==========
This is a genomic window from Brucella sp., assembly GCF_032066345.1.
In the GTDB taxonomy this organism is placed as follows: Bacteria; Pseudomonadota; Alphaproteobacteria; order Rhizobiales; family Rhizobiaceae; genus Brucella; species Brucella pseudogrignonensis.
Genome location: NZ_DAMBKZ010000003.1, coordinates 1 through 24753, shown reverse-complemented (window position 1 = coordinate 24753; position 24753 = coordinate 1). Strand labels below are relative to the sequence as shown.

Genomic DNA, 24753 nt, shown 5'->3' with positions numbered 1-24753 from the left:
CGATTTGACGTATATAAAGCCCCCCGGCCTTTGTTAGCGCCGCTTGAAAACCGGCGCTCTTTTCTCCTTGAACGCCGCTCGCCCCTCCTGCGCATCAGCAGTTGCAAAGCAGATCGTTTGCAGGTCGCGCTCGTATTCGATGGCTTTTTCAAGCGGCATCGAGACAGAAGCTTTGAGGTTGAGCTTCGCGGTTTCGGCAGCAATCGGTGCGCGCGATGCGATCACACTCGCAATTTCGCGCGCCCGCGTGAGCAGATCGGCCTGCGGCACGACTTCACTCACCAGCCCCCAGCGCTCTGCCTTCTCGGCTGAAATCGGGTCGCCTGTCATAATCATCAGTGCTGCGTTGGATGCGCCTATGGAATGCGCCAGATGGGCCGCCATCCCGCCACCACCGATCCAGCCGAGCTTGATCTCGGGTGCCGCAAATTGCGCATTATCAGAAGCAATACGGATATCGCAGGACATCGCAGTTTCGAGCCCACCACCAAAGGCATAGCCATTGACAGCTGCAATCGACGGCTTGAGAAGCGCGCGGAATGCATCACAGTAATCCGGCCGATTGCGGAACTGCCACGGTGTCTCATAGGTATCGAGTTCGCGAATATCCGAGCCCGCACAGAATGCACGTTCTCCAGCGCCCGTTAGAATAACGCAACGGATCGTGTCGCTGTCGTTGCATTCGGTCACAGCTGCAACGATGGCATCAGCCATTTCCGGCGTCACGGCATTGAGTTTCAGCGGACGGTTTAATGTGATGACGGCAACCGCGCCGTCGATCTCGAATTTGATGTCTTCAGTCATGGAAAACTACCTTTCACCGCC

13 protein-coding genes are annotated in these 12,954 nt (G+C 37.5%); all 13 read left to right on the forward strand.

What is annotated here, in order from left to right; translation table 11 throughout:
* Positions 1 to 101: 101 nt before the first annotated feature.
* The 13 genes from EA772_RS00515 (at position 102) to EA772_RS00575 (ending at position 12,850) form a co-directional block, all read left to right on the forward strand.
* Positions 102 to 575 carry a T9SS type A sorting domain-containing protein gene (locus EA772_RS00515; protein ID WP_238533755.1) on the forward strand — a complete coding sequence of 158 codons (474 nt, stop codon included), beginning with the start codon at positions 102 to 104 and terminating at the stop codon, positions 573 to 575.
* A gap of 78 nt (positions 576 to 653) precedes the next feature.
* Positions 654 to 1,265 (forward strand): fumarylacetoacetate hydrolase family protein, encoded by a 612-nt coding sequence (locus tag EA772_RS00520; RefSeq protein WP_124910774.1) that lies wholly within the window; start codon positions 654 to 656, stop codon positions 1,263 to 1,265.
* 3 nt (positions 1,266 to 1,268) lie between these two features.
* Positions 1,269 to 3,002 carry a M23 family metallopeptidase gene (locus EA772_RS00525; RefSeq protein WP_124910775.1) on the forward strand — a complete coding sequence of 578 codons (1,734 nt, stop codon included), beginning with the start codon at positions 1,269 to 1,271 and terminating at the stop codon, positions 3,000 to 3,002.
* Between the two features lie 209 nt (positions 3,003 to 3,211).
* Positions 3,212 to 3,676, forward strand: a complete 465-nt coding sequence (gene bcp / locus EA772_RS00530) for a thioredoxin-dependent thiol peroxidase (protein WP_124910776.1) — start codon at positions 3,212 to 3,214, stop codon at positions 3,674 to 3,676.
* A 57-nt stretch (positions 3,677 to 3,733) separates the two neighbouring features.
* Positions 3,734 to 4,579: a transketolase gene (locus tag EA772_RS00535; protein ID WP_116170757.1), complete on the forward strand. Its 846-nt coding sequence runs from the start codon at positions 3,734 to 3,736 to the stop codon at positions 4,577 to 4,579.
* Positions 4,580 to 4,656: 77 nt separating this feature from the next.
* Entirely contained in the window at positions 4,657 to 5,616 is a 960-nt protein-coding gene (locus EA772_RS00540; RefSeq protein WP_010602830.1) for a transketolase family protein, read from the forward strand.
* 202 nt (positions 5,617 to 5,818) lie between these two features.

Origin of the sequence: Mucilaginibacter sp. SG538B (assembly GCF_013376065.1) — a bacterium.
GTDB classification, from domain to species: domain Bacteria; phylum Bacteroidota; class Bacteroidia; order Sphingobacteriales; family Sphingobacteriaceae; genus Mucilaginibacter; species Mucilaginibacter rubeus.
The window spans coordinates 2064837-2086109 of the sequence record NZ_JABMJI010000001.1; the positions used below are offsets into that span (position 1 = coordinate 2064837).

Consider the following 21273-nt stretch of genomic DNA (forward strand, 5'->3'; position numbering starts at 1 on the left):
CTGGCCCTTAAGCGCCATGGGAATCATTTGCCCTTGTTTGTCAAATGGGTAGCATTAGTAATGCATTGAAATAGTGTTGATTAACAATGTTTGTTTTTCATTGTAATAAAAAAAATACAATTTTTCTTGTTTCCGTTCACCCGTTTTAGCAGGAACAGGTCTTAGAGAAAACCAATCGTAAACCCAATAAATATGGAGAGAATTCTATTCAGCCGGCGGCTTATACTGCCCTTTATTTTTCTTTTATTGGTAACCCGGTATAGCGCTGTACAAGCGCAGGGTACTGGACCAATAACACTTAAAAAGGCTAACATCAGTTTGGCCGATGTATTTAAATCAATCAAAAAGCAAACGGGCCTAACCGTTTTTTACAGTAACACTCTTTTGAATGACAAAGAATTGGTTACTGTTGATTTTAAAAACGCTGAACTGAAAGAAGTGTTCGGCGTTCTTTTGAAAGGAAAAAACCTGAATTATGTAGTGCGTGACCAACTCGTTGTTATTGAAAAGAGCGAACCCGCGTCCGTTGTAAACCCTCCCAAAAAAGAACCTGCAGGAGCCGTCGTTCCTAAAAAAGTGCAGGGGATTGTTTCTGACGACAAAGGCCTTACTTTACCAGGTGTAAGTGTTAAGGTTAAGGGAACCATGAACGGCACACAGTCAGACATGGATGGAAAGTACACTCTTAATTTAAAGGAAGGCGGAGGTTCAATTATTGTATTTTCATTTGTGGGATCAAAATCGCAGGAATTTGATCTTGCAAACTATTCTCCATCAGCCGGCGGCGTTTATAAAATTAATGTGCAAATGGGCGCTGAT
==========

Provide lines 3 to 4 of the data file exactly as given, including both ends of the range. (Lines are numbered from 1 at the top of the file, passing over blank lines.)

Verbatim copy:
Genome location: NZ_DAMBKZ010000003.1, coordinates 1 through 24753, shown reverse-complemented (window position 1 = coordinate 24753; position 24753 = coordinate 1). Strand labels below are relative to the sequence as shown.

Genomic DNA, 24753 nt, shown 5'->3' with positions numbered 1-24753 from the left: